Friday, 5 August 2011

The Age of Feuilleton?

In Hermann Hesse's Magister Ludi (The Glassbead Game) the ficitional story of Joseph Knecht is introduced by a scholar writing about the history of the mysterious glass bead game. There, the narrator specifies periods in the history of the Game, one of which he calls "the age of feuilleton":

"The beginnings of the intellectual movement whose fruits are, among many others, the establishment of the Order and the Glass Bead Game itself, may be traced back to a period which Plinius Ziegenhalss, the historian of literature, designated as the Age of the Feuilleton, by which name it has been known ever since. Such tags are pretty, but dangerous; they constantly tempt us to a biased view of the era in question. And as a matter of fact the Age of the Feuilleton was by no means uncultured; it was not even intellectually impoverished. But if we may believe Ziegenhalss, that age appears to have had only the dimmest notion of what to do with culture. Or rather, it did not know how to assign culture its proper place within the economy of life and the nation. To be frank, we really are very poorly informed about that era, even though it is the soil out of which almost everything that distinguishes our cultural life today has grown.



History is as it has happened. Whether it was good, whether it would have been better not to have happened, whether we will or will not acknowledge that it has had "meaning" -- all this is irrelevant. Thus those struggles for the "freedom" of the human intellect likewise "happened," and subsequently, in the course of the aforementioned Age of the Feuilleton, men came to enjoy an incredible degree of intellectual freedom, more than they could stand. For while they had overthrown the tutelage of the Church completely, and that of the State partially, they had not succeeded in formulating an authentic law they could respect, a genuinely new authority and legitimacy. Ziegenhalss recounts some truly astonishing examples of the intellect's debasement, venality, and self-betrayal during that period."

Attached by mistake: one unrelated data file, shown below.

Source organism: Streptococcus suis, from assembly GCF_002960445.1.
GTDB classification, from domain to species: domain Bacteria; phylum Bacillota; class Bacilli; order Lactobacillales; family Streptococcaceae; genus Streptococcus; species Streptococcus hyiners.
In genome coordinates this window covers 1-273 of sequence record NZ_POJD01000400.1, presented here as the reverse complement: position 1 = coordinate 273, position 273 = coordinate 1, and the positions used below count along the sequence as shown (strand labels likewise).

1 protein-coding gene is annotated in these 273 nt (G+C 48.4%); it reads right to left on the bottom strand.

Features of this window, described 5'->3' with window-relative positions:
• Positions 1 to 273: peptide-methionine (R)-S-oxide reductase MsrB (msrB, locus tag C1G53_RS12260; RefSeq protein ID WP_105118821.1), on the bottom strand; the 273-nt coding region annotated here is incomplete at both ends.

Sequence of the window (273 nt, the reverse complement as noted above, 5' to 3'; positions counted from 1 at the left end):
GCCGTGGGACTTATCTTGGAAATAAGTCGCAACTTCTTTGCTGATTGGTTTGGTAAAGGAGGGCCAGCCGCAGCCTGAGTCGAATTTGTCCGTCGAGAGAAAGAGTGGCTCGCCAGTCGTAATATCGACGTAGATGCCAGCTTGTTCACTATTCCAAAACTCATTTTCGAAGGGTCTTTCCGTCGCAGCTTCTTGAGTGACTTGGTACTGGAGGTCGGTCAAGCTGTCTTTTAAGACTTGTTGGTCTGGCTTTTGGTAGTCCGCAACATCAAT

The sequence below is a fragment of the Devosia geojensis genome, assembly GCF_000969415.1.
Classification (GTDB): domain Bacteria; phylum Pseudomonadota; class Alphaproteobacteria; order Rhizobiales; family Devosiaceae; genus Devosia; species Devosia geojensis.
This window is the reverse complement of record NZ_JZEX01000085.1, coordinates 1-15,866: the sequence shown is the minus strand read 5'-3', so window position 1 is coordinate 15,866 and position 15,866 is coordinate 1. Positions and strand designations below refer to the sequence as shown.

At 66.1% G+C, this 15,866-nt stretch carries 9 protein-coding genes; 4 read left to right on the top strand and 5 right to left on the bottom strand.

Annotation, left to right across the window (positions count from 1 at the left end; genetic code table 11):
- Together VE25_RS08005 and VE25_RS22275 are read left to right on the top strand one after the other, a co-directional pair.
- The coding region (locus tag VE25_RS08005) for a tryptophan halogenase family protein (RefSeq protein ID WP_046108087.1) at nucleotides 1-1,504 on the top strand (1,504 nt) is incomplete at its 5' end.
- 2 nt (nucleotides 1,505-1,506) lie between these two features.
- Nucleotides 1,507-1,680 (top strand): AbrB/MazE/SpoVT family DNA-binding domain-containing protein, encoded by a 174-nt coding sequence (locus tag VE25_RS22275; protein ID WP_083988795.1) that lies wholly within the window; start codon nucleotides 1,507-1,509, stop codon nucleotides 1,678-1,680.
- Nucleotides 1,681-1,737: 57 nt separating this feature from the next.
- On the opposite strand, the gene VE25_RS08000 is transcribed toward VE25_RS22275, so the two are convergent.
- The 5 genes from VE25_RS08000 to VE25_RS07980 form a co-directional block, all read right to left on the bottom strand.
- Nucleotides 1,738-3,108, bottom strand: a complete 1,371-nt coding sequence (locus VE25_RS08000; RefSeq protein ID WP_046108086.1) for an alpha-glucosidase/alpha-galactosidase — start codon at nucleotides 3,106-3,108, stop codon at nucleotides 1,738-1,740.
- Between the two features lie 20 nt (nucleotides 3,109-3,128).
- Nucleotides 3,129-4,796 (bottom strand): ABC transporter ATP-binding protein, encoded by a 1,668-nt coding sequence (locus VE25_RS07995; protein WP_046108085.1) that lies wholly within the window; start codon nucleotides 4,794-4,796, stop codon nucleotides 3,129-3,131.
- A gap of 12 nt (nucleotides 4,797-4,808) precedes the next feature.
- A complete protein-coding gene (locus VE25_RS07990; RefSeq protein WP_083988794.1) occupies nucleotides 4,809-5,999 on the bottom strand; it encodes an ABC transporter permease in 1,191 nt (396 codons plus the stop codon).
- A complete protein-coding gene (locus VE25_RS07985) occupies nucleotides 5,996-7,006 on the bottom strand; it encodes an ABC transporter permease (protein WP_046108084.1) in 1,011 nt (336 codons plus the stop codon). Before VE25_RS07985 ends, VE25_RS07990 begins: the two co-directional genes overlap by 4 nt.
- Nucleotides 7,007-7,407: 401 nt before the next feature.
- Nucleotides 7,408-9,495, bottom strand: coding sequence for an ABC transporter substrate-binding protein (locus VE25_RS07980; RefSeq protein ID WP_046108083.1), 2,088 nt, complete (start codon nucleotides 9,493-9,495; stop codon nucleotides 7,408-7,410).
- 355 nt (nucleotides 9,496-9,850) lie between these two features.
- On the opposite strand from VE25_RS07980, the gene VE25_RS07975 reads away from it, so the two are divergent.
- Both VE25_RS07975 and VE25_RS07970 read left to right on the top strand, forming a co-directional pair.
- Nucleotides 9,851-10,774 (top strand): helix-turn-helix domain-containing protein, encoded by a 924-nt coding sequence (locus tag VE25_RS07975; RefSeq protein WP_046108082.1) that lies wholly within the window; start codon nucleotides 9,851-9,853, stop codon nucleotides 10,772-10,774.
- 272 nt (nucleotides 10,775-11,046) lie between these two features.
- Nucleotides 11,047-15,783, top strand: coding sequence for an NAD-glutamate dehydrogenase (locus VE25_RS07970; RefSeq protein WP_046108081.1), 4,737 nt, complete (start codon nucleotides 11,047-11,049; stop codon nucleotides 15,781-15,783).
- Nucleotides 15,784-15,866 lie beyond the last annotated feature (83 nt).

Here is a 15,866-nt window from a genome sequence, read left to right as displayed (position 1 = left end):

Whatever these "astonishing examples" are, Hesse's narrator suggests they are churned out for mass consumption, what he calls "mental pablum" with titles not unlike the fare seen in sophomoric academic papers and in political propaganda of our times - derivatives of derivatives, whose claim to fame clumsily juxtapose seemingly disparate areas of concern as subject matter intended puff up half-baked drivel. A "coalition", then, is no longer just plain, old coalition but a "dangerous" and "reckless" coalition; unmitigated rape and deregulation of national economic safe-guards is affected through "the light touch"; etc. etc.

The Age of Feuilleton is, in other words, an aftermath of a collapse of ancien regimes and a period before conventional wisdom reasserts reason, maturity and proper legitimacy to the discourse. The progenitor and spawn is moral/ethical bankruptcy and corruption of public institutions through which further intolerance and intransigence become the cure for the ideological intolerance and intransigence that caused the toxic environment in the first place.

I don't know how to deal with the corruption and arrogance which seem to have cause the downfall of liberalism across the globe and especially here in Canada where the Liberal Party said of itself as "the natural governing party" for so long all the while wallowing in filth shamelessly, but I know that the shift to the extreme right and social conservativism is not the cure for our ills. Sometimes I wonder if we've traded the devil we know for something worst.

Jay

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